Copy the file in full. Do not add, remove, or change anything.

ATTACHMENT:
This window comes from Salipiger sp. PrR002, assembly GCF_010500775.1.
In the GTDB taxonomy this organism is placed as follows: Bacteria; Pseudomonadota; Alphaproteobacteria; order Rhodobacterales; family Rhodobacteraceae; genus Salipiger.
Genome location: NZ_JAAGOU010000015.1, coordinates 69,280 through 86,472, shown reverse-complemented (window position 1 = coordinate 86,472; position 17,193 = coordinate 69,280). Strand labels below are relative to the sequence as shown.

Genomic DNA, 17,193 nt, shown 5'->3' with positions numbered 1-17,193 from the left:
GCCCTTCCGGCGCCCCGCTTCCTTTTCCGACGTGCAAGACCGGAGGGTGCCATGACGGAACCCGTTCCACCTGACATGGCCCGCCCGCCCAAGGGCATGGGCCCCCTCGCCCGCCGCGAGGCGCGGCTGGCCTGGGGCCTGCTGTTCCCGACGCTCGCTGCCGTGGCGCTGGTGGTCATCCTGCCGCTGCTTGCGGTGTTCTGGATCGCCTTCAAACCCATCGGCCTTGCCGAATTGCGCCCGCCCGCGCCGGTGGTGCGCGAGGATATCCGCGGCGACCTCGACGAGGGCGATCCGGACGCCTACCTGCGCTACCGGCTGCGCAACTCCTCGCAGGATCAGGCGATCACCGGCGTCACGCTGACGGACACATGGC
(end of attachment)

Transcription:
This window comes from Salipiger sp. PrR002, assembly GCF_010500775.1.
In the GTDB taxonomy this organism is placed as follows: Bacteria; Pseudomonadota; Alphaproteobacteria; order Rhodobacterales; family Rhodobacteraceae; genus Salipiger.
Genome location: NZ_JAAGOU010000015.1, coordinates 69,280 through 86,472, shown reverse-complemented (window position 1 = coordinate 86,472; position 17,193 = coordinate 69,280). Strand labels below are relative to the sequence as shown.

Genomic DNA, 17,193 nt, shown 5'->3' with positions numbered 1-17,193 from the left:
GCCCTTCCGGCGCCCCGCTTCCTTTTCCGACGTGCAAGACCGGAGGGTGCCATGACGGAACCCGTTCCACCTGACATGGCCCGCCCGCCCAAGGGCATGGGCCCCCTCGCCCGCCGCGAGGCGCGGCTGGCCTGGGGCCTGCTGTTCCCGACGCTCGCTGCCGTGGCGCTGGTGGTCATCCTGCCGCTGCTTGCGGTGTTCTGGATCGCCTTCAAACCCATCGGCCTTGCCGAATTGCGCCCGCCCGCGCCGGTGGTGCGCGAGGATATCCGCGGCGACCTCGACGAGGGCGATCCGGACGCCTACCTGCGCTACCGGCTGCGCAACTCCTCGCAGGATCAGGCGATCACCGGCGTCACGCTGACGGACACATGGC